Amanda Ripley

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The United States of the Resilient and Psychologically Prepared?

17th Feb 2010 posted in Resilience

Disaster after disaster has shown that regular citizens are the first-responders, so it’s nice to see federal reports acknowledging this reality. The recently released, first-ever Quadrennial Homeland Security Review Report places a much-needed emphasis on a resilient and psychologically prepared public:

“Despite our best efforts, some attacks, accidents, and disasters will occur. Therefore, the challenge is to foster a society that is robust, adaptable, and has the capacity for rapid recovery. In this context, individuals, families, and communities—and the systems that sustain them—must be informed, trained, and materially and psychologically prepared to withstand disruption, absorb or tolerate disturbance, know their role in a crisis, adapt to changing conditions, and grow stronger over time.”

OK, but how do we get there? One of the Review’s five homeland security missions is “Ensuring Resilience to Disasters,” but the report is vague at best—a nice fantasy island but no map pointing the way:

“Individuals and families must be prepared to care for themselves for a reasonable period of time after a disaster—some experts have suggested the first 72 hours—and assist their neighbors, reserving scarce public resources to assist those who are injured, incapacitated, or otherwise unable to care for themselves.”

Yes, but we have known that for a long time. How do we motivate people to do this? The report mentions community disaster response programs such as Community Emergency Response Teams (CERTs) and other Citizen Corps programs, and those are promising notions. But for now, they are not nearly as big, creative and well-funded as they would need to be to make a major difference. As this Newsweek story points out, the U.S. hasn’t put up the “funds necessary train ordinary citizens to handle disasters and terror attacks”.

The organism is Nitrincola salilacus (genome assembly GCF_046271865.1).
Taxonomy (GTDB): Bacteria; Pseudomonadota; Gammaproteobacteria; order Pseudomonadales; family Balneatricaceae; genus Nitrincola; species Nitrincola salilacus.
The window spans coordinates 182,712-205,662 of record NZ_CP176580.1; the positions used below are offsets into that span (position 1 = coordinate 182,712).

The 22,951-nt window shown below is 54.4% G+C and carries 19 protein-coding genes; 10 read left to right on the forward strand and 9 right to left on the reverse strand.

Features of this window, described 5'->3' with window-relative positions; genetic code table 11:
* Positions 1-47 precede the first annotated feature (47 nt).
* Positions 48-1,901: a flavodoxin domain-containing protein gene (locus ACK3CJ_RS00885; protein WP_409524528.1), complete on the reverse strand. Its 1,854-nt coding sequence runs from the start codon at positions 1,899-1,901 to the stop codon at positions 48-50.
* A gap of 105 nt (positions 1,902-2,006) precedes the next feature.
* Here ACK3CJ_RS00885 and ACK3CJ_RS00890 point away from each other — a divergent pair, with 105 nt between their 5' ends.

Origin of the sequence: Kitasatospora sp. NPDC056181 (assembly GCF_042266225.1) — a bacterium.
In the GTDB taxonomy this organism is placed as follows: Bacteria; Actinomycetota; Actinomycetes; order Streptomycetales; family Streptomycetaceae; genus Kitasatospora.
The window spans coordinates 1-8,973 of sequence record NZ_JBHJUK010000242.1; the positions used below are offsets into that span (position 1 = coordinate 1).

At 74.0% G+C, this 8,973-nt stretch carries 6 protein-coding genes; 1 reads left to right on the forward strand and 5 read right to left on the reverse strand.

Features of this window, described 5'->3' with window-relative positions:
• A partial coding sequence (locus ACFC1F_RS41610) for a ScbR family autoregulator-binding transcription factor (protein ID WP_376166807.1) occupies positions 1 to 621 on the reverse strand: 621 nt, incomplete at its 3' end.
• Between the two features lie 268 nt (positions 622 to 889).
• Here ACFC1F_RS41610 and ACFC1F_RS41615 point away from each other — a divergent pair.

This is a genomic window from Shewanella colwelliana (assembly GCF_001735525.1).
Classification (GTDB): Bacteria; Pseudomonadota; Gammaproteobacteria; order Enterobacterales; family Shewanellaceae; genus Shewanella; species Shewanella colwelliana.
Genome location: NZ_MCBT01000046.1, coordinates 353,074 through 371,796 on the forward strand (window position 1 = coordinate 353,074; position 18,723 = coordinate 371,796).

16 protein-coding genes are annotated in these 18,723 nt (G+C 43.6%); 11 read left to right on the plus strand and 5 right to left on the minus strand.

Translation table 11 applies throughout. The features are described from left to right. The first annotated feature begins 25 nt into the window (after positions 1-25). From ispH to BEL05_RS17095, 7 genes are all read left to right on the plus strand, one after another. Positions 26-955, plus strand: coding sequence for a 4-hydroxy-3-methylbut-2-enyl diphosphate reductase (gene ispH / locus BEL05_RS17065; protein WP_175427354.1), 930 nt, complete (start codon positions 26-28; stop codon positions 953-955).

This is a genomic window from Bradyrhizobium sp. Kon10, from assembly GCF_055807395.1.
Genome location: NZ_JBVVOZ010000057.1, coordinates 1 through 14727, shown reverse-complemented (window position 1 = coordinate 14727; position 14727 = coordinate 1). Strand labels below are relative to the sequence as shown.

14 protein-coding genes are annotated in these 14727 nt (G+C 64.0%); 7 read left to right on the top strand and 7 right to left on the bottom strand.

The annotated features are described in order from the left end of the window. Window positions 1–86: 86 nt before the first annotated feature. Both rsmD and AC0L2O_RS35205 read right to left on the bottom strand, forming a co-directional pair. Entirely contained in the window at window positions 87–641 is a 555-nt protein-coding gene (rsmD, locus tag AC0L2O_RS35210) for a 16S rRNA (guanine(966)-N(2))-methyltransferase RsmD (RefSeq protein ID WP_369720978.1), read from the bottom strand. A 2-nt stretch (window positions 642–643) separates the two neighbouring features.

It’s one thing to say the public must be psychologically prepared and another thing to say how. Most of us are so busy trying to survive our day-to-day lives, it’s hard to imagine that rhetoric alone will make much of a difference. As things stand, we are dramatically less resilient (and thus more vulnerable) than other developed nations. As Newsweek notes:

“After the 7/7 attack on the London Underground, which killed 52 people, Londoners, recalling their pluck during the Blitz, gamely showed up en masse the next morning for their daily commute. The Israelis make a point of rebuilding blown-up cafés in a matter of days after an attack; similarly, they return to targeted bus lines the day after a bombing. The message is clear: we’re not going to let terrorists break our spirit. Had America rebuilt the Twin Towers in the first years after 9/11, they would be standing tall today as symbols of defiance. Instead, when I drive by Ground Zero, still a gaping pit, I wonder how we would react if New York were hit again.”

That particular story places the blame mostly on politicians (hence the title: “Terror Begins at Home: Fearmongering politicians are scoring cheap political points at the expense of the American people.”), and there’s no doubt that such shameless politicking represents part of the problem. But surely there’s more to it than that.

After all, the UK and Israel have, per capita, about as many opportunistic, divisive politicians and sensationalist media outlets as we do. One obvious difference is that they have had more practice with terrorism—and they may be more sophisticated in their attitude as a result. But that can’t be the whole answer either. Advanced human civilizations are capable of evolving to counter new threats without having to experience them on a routine basis. This is the mystery—and the conversation we should be having, even if it’s uncomfortable.